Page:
Off-label use of a bone cement could send four Synthes executives to prison. After pleading guilty to a misdemeanor, the four men now await sentencing in Pennsylvania, and could become the first execs jailed under the Park Doctrine, a legal tenet that U.S. officials have been promising to use against managers of misbehaving drugmakers and device firms.
The four former Synthes executives pleaded guilty in 2009 in connection with a plan to market the product for off-label use in spinal surgery. Prosecutors had alleged that, as corporate officers, they bore the responsibility of preventing such violations, the Philadelphia Inquirer reports. Yesterday, lawyers for the four men said that prison wasn't warranted, because they were not intimately involved in the bone-cement tests, which left three patients dead. "The evidence of intent is insufficient," one of the lawyers said (as quoted by the Inquirer).
As the Inquirer notes, the idea of a "responsible corporate officer" came out of two Supreme Court cases that said executives could be found guilty for violations that occurred while they were in charge, even if they didn't intend to break the law. In the wake of a series of big off-label marketing settlements with drugmakers, FDA and Health and Human Services officials have been promising to use this idea--the Park Doctrine--to press for individual penalties in such cases.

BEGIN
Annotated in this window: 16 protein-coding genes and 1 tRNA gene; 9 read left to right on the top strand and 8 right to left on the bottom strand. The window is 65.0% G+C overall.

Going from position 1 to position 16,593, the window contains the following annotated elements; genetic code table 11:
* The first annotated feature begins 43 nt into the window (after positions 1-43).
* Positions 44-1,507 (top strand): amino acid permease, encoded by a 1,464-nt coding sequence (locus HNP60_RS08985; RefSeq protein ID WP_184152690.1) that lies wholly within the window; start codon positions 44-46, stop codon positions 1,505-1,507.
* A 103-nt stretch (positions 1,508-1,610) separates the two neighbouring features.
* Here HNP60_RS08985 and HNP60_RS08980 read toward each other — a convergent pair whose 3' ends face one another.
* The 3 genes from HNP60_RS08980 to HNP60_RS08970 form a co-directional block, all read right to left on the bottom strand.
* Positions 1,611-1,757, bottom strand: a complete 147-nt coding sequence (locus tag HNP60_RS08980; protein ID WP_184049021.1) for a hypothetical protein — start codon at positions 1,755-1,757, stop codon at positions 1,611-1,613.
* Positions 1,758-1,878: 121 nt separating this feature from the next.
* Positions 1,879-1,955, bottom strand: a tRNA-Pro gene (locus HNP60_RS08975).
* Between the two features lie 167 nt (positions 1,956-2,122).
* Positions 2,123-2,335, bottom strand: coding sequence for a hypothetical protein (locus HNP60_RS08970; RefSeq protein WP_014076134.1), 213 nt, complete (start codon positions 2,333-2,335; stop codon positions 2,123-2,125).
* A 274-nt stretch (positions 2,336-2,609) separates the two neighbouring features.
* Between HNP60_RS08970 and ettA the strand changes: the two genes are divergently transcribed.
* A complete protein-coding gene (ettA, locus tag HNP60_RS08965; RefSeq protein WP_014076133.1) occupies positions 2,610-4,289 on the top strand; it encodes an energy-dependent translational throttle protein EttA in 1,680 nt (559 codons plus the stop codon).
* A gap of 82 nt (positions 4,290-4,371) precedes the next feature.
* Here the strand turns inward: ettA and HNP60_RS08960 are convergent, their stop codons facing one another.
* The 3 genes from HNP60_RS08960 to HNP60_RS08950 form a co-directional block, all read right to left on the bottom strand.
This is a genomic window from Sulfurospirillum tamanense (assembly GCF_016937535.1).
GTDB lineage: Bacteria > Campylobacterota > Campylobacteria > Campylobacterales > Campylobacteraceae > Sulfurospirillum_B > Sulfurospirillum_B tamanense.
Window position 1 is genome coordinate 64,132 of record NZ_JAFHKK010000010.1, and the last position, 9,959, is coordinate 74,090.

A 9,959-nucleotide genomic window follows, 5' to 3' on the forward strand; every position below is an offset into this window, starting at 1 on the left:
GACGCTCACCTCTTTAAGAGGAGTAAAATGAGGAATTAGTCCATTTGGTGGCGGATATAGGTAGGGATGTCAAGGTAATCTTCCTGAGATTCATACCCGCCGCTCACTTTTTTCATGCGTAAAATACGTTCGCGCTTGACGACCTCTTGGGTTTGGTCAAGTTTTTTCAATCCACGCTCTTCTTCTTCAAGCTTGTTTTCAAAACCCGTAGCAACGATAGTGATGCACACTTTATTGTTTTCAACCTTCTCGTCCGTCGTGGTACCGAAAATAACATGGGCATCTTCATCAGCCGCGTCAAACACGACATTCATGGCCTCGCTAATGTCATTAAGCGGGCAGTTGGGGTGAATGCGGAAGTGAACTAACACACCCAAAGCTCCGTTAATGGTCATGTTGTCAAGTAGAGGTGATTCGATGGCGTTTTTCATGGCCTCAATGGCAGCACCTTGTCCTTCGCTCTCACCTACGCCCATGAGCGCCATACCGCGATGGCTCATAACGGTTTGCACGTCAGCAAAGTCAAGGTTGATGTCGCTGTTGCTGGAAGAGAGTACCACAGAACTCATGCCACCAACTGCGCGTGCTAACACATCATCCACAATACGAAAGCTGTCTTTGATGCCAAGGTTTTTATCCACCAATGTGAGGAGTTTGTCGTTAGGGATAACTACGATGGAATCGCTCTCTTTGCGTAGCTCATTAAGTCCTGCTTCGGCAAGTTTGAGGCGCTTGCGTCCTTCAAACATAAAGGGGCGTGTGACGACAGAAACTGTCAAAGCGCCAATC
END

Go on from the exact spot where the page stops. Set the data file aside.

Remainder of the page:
In fact, the agency recently issued guidelines for enforcement actions brought against executives of FDA-regulated companies. Corporate fines and settlements haven't been enough of a deterrent to prevent misbehavior, officials have said. Eric Blumberg, FDA's litigation chief, said the agency is looking for Park Doctrine cases to help "change the corporate culture," particularly where it comes to off-label marketing.